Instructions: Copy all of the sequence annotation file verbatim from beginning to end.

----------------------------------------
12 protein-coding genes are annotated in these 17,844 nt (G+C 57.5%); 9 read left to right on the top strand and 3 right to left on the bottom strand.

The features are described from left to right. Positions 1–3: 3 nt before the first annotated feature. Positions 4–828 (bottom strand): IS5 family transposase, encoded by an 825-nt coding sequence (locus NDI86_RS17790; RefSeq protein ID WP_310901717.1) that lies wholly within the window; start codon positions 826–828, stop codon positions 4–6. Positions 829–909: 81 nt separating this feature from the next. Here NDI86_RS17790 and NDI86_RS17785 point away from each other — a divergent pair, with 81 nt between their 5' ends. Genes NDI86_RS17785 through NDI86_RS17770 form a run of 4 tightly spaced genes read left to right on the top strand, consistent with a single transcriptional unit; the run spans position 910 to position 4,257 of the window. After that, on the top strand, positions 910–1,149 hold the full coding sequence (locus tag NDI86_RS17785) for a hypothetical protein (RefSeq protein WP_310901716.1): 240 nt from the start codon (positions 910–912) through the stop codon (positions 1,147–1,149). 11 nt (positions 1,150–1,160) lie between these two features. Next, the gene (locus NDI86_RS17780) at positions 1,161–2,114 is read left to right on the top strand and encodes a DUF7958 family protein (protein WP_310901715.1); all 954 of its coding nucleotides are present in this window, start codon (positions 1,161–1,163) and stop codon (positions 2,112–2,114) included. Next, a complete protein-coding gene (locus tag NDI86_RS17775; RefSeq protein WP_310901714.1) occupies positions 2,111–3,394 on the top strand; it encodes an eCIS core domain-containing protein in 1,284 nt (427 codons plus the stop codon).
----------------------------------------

12 protein-coding genes are annotated in these 17,844 nt (G+C 57.5%); 9 read left to right on the top strand and 3 right to left on the bottom strand.

The features are described from left to right. Positions 1–3: 3 nt before the first annotated feature. Positions 4–828 (bottom strand): IS5 family transposase, encoded by an 825-nt coding sequence (locus NDI86_RS17790; RefSeq protein ID WP_310901717.1) that lies wholly within the window; start codon positions 826–828, stop codon positions 4–6. Positions 829–909: 81 nt separating this feature from the next. Here NDI86_RS17790 and NDI86_RS17785 point away from each other — a divergent pair, with 81 nt between their 5' ends. Genes NDI86_RS17785 through NDI86_RS17770 form a run of 4 tightly spaced genes read left to right on the top strand, consistent with a single transcriptional unit; the run spans position 910 to position 4,257 of the window. After that, on the top strand, positions 910–1,149 hold the full coding sequence (locus tag NDI86_RS17785) for a hypothetical protein (RefSeq protein WP_310901716.1): 240 nt from the start codon (positions 910–912) through the stop codon (positions 1,147–1,149). 11 nt (positions 1,150–1,160) lie between these two features. Next, the gene (locus NDI86_RS17780) at positions 1,161–2,114 is read left to right on the top strand and encodes a DUF7958 family protein (protein WP_310901715.1); all 954 of its coding nucleotides are present in this window, start codon (positions 1,161–1,163) and stop codon (positions 2,112–2,114) included. Next, a complete protein-coding gene (locus tag NDI86_RS17775; RefSeq protein WP_310901714.1) occupies positions 2,111–3,394 on the top strand; it encodes an eCIS core domain-containing protein in 1,284 nt (427 codons plus the stop codon).